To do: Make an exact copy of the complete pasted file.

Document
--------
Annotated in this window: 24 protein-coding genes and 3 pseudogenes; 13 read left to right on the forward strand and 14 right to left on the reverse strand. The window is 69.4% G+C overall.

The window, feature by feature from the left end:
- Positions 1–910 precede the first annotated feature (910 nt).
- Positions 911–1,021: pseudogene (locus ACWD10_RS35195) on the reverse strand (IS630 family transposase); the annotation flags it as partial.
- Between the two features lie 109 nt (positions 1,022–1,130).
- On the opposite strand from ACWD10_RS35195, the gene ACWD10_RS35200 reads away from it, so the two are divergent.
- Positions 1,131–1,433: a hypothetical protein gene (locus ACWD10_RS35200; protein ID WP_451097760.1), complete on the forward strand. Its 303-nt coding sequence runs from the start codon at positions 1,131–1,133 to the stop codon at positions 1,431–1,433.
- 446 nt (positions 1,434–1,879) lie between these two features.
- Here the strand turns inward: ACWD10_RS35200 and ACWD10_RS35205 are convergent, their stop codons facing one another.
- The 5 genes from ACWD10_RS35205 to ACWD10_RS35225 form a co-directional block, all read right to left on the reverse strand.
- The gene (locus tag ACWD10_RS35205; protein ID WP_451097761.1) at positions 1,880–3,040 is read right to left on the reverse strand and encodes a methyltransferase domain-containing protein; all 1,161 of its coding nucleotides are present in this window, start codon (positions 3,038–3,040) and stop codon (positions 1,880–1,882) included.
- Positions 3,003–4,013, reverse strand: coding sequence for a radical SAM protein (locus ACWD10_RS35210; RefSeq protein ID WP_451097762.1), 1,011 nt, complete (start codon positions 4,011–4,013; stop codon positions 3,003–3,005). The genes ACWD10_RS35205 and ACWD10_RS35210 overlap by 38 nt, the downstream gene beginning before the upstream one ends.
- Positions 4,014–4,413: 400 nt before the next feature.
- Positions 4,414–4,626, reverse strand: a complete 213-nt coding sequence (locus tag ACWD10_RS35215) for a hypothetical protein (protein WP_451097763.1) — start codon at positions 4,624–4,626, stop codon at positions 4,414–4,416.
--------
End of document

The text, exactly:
Annotated in this window: 24 protein-coding genes and 3 pseudogenes; 13 read left to right on the forward strand and 14 right to left on the reverse strand. The window is 69.4% G+C overall.

The window, feature by feature from the left end:
- Positions 1–910 precede the first annotated feature (910 nt).
- Positions 911–1,021: pseudogene (locus ACWD10_RS35195) on the reverse strand (IS630 family transposase); the annotation flags it as partial.
- Between the two features lie 109 nt (positions 1,022–1,130).
- On the opposite strand from ACWD10_RS35195, the gene ACWD10_RS35200 reads away from it, so the two are divergent.
- Positions 1,131–1,433: a hypothetical protein gene (locus ACWD10_RS35200; protein ID WP_451097760.1), complete on the forward strand. Its 303-nt coding sequence runs from the start codon at positions 1,131–1,133 to the stop codon at positions 1,431–1,433.
- 446 nt (positions 1,434–1,879) lie between these two features.
- Here the strand turns inward: ACWD10_RS35200 and ACWD10_RS35205 are convergent, their stop codons facing one another.
- The 5 genes from ACWD10_RS35205 to ACWD10_RS35225 form a co-directional block, all read right to left on the reverse strand.
- The gene (locus tag ACWD10_RS35205; protein ID WP_451097761.1) at positions 1,880–3,040 is read right to left on the reverse strand and encodes a methyltransferase domain-containing protein; all 1,161 of its coding nucleotides are present in this window, start codon (positions 3,038–3,040) and stop codon (positions 1,880–1,882) included.
- Positions 3,003–4,013, reverse strand: coding sequence for a radical SAM protein (locus ACWD10_RS35210; RefSeq protein ID WP_451097762.1), 1,011 nt, complete (start codon positions 4,011–4,013; stop codon positions 3,003–3,005). The genes ACWD10_RS35205 and ACWD10_RS35210 overlap by 38 nt, the downstream gene beginning before the upstream one ends.
- Positions 4,014–4,413: 400 nt before the next feature.
- Positions 4,414–4,626, reverse strand: a complete 213-nt coding sequence (locus tag ACWD10_RS35215) for a hypothetical protein (protein WP_451097763.1) — start codon at positions 4,624–4,626, stop codon at positions 4,414–4,416.